(Id.; footnote omitted.) One is left to wonder how requiring the Union to furnish the audit letter (that then Member Brian Hayes noted in his dissent was already in the Union’s possession) would upset this “careful balance.”
The Issue of Lobbying Expenses
Although the verification issue is important, the critical issue addressed in Kent Hospital is with respect to the inclusion of lobbying expenses in the fees that must be paid by objectors. The objector argued that under Beck lobbying expenses incurred by private sector unions are per se non-chargeable. The general counsel, again relying largely on public sector precedent, contended that lobbying expenses are only chargeable if oriented toward ratification or implementation of a labor agreement. The union, on the other hand, asserted that lobbying expenses were germane to its representational functions, which it broadly defined.
The Board essentially accepted the union’s position, stating that “as to certain kinds of lobbying expenses, there may exist such a direct, positive relationship between the union’s representational duties and the union’s goals in pursuing legislative or other action that a rebuttable presumption of germaneness is warranted” (Id. at p. 9). The Board offered the following “concrete examples” of such activities that might be presumptively germane:
Lobbying with respect to minimum wage; Lobbying for professional licensing and certification legislation affecting employees represented by the union; and Lobbying for State supplemental legislation relative to the Worker Adjustment and Retraining Notification (WARN) Act.
On the other hand, the Board stated that lobbying relative to general economic stimulus or broad social or environmental policies might be difficult to view as presumptively germane to a union’s representational functions. The Board invited all interested parties to file briefs in the case regarding how the Board should define and apply a germaneness standard in the context of lobbying activities.
Then Member Brian Hayes would have none of this, stating:
I do not agree with the vague, overbroad test the majority proposes for determining whether the lobbying expenses are chargeable to objecting employees. Unlike my colleagues, I believe that relevant Supreme Court precedent compels a holding that there are only very limited circumstances, if any, in which these costs may be chargeable….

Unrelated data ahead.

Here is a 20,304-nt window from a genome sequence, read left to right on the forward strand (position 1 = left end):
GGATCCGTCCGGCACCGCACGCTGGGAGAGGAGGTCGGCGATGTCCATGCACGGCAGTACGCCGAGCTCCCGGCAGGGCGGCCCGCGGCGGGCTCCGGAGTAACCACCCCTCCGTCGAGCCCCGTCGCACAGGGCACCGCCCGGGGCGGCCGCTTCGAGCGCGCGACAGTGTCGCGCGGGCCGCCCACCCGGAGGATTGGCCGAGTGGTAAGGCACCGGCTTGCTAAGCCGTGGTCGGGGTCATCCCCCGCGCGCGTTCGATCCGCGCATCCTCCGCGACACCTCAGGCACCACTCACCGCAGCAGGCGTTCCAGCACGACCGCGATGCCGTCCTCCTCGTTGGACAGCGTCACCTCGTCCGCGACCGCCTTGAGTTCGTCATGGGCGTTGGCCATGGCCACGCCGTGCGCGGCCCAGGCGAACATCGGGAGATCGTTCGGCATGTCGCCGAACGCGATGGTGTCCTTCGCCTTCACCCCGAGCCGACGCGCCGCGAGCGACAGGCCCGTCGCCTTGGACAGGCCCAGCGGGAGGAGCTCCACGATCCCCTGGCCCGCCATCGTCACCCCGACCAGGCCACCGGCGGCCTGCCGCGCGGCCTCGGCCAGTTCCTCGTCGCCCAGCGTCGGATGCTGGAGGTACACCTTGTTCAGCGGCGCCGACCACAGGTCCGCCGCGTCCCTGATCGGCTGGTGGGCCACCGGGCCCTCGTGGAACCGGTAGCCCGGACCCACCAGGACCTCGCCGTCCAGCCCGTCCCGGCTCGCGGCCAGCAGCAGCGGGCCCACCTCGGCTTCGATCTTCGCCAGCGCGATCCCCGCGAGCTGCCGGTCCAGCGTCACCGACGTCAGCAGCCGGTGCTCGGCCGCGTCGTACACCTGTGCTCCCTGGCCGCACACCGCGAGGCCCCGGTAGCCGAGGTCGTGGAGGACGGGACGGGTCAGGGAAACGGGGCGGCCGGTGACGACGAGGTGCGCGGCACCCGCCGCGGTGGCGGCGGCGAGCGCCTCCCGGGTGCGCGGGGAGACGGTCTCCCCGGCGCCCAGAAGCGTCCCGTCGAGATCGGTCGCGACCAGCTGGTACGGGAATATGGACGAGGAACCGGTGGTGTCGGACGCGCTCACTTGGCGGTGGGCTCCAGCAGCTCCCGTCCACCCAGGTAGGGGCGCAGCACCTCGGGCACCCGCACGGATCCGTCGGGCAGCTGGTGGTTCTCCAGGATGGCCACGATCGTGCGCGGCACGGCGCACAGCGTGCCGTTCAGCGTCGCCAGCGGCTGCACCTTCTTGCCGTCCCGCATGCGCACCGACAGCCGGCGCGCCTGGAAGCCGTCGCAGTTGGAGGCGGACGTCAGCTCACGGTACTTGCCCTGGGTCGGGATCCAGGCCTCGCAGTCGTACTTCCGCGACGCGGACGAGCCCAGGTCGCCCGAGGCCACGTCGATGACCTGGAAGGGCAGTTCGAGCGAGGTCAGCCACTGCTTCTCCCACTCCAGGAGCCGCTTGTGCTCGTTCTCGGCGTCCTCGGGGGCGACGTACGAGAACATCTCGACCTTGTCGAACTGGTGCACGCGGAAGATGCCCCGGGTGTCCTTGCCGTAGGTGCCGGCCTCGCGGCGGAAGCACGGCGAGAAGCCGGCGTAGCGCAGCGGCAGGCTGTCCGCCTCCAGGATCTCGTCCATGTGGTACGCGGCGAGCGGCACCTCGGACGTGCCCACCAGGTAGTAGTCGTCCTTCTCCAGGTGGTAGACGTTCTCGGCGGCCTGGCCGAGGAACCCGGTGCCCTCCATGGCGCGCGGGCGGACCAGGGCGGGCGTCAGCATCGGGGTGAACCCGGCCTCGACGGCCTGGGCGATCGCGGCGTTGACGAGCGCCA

(Id. at p. 12.)
In short, the Board appears to be heading in the direction of allowing unions to use objector’s mandatory dues for a whole host of lobbying expenses that arguably are tenuous to the type of activities contemplated by the Supreme Court in the Beck decision. Further, a practical matter, it would be nearly impossible for your typical objector to make any qualitative determination as to whether a particular lobbying expenditure is, or is not, authorized, particularly when the Board is essentially telling objecting employees to “take the union’s word for it.” Additionally, if the Board establishes categories of lobbying activities that are presumptively relevant, this will impose a significant burden – both legally and practically - on objectors when contesting the inclusion of lobbying expenditures in the levy of dues.
Kent Hospital seemed a likely candidate for an appeal–that is until the Noel Canning decision came down (holding that the Board was/is not properly constituted). Regardless of what happens with respect to the Kent Hospital decision per se, the direction of the Board under this Administration seems – in the words of the Board’s successorship doctrine – “perfectly clear.”